Mar 15, 2024 | Uncategorized

When your loved one is no longer comfortable, safe, or happy at home, it’s time to make the transition to Assisted Living. But when that time comes, there are many emotions involved.

Below are four steps that will help you navigate the worry, turmoil, guilt, and fear you may be facing.

Step 1: Acknowledge That This is a Transition for You, Too. 

As a family member, you’re not the one who is getting a new mailing address. You aren’t acclimating to a new community.

But it’s important to acknowledge that, as a family member, you are going through a transition too.

This can mean a big change to your daily routines. For example:


Before the Move to Assisted Living After the Move to Assisted Living
Your loved one is living with you or receiving care from you. Releasing care to someone else 
You worry about your loved one being left alone or being safe at home With support from a facility, more safety and monitoring are available
Seeing your loved one at home Making the trip to visit
Financial costs are managed primarily by you You may find the cost of living in a senior living community to be less than your current cost of living
The focus of your relationship may be physical care When you get support with physical care, you can embrace the emotional connection with your loved one again. 
Stress from the demands of being a caregiver.  Having support frees up your time and energy, which can lower your stress level.  


Some of these changes feel like a breath of fresh air, while others might feel scary. 

No matter how you are feeling, it’s important to acknowledge that this transition is happening to you, too, not just your loved one. 

Be patient with yourself.

Step 2: Understand Your Guilt

One of the most common feelings family members experience is guilt.  Why?

We create a false narrative about what is going on. For example, we might tell ourselves:

I’m sending my loved one away because I’m selfish, and I’ll be happy they’re not living with me anymore.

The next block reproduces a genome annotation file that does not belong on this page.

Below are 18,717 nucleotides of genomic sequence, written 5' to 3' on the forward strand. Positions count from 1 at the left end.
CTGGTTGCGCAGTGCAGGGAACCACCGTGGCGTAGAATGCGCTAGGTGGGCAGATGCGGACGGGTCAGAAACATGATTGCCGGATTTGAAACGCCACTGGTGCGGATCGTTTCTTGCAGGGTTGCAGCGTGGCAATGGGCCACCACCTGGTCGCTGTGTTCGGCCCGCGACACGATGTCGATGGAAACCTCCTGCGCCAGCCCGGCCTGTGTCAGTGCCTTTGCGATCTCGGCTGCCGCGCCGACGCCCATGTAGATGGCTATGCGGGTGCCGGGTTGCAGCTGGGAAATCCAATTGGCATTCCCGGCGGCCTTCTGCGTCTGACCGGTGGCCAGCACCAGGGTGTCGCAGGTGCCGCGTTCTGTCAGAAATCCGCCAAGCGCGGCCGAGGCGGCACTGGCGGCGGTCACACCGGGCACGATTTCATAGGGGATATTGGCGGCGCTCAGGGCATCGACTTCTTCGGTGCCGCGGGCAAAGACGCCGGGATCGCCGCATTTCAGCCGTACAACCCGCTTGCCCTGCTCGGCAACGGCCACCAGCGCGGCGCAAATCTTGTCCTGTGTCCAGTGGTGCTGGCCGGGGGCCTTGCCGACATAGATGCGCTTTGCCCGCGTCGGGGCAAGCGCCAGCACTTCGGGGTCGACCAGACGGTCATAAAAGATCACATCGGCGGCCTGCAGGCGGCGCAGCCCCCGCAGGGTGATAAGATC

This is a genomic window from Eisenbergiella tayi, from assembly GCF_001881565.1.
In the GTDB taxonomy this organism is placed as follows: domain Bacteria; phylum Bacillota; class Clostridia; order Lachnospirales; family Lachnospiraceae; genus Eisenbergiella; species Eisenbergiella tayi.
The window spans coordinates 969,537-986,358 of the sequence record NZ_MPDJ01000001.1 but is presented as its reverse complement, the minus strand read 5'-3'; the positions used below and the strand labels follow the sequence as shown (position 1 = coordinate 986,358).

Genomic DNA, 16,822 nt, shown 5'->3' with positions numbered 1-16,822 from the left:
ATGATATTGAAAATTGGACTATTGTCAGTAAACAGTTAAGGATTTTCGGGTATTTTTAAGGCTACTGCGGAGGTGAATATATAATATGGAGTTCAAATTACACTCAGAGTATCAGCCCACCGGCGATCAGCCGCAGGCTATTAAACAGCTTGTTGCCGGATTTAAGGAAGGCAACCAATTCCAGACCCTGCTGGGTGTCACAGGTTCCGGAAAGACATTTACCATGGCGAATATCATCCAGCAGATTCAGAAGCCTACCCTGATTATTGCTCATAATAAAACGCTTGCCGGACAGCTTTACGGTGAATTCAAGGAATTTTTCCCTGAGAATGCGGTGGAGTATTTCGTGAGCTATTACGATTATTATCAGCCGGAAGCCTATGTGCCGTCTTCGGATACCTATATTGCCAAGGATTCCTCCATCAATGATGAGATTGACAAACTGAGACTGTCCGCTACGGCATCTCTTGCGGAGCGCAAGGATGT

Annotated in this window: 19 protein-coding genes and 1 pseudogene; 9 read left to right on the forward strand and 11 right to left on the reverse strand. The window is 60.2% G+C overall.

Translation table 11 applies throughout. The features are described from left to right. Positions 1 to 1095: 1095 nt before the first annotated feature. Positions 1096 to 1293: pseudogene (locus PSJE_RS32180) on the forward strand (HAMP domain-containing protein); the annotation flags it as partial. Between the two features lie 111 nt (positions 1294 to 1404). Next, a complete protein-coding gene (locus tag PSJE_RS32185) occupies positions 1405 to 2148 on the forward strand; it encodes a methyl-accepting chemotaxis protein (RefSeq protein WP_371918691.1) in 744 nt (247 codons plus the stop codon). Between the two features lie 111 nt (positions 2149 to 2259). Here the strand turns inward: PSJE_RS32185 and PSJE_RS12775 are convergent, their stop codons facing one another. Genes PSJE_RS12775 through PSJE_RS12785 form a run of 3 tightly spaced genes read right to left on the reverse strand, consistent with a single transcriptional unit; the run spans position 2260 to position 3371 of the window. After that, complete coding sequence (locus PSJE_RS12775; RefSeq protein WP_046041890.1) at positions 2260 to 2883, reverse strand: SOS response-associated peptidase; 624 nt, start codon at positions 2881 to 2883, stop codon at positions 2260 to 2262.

Such statements may have a tiny bit of truth, but they are a twisted perspective. For example: 

You may be happy that they won’t be living with you anymore because you can focus on the integrity of your relationship rather than the daily management of health. You may be happy they aren’t living with you since you no longer have to spend every day worrying about them. After all, you’ve found a trusted and skilled community to take that heavy burden off your shoulders. You want the best for your loved one and yourself. 

False narratives can be pretty convincing when they’re rooted in a little kernel of truth. 

Try This!

If you’re struggling with false narratives and guilt, try this exercise:

Write out your false narrative.
Ask yourself, “Because?” three times and fill in the rest of the sentence.

For example, I feel guilty about sending my mom to Assisted Living…

Because I’m totally overwhelmed and I can’t care for her anymore….
Because, in my heart, I know I’m not giving her the quality of care she deserves, and it’s not manageable or safe at home anymore….
Because I love her and want the best for her health and safety.

When you expand your false narratives and get to the root, you can see the full context and remember why this is the right transition given your loved one’s needs.

Step 3: It’s Okay to Still Be Worried

At the end of the day, you’ve been caring for your loved one for a long time. Whether it is weekly check-ins, in-home care, or something else, you have a routine that takes up your time and worries.

That worry doesn’t evaporate just because you have selected the best Assisted Living option.  In fact, for some people, worry actually increases.

By no longer having complete and total control over your loved one’s care, we can feel like we are spinning. We start to worry endlessly:

    • What if they struggle to make friends?
    • What if their staff doesn’t remember our daily routine, and it upsets them?
    • What if it doesn’t go as we planned?
    • What if, what if, what if?

All of this worry is a sign that you love this person very much and want the best for them.

While we can’t make the worry go away, try these strategies for navigating your concerns; 

    • Visit your loved one often
    • Communicate frequently with their care team
    • Talk to your loved one, family members, or a counselor about your concerns

All of our suggestions involve other people. After all, community is one of the best solutions when we’re feeling uncertain or nervous. Lean into your support system.

Step 4: What Are You Waiting For?

Your loved one making the transition to Assisted Living is going to affect you, period.

There will be joys and fears as a direct result of the change.

The trick is to accept them as they come and lean into even the uncomfortable feelings so that you can unpack them. 

Don’t let your fear, guilt, or worry get in the way of a transition that will improve your loved one’s care, quality of life, and ability to connect with family. 


Chatham Place at Mary Wade is more than an Assisted Living facility—it’s a family home. Our residents are part of our extended family, and that means we work with your loved one to create the best experience possible. Our dedicated team and administrative staff collaborate with you and your loved one to ensure a smooth and safe transition to your new home. Learn more about Chatham Place by giving us a call today: (475) 655–0886.